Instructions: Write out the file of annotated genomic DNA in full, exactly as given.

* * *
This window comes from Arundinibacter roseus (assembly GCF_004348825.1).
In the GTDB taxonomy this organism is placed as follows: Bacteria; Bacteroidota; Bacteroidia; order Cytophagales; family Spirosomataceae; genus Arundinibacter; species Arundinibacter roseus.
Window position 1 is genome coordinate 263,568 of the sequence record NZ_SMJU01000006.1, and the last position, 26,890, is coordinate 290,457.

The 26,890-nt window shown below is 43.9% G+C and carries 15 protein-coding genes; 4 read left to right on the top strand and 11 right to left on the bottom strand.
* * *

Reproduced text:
This window comes from Arundinibacter roseus (assembly GCF_004348825.1).
In the GTDB taxonomy this organism is placed as follows: Bacteria; Bacteroidota; Bacteroidia; order Cytophagales; family Spirosomataceae; genus Arundinibacter; species Arundinibacter roseus.
Window position 1 is genome coordinate 263,568 of the sequence record NZ_SMJU01000006.1, and the last position, 26,890, is coordinate 290,457.

The 26,890-nt window shown below is 43.9% G+C and carries 15 protein-coding genes; 4 read left to right on the top strand and 11 right to left on the bottom strand.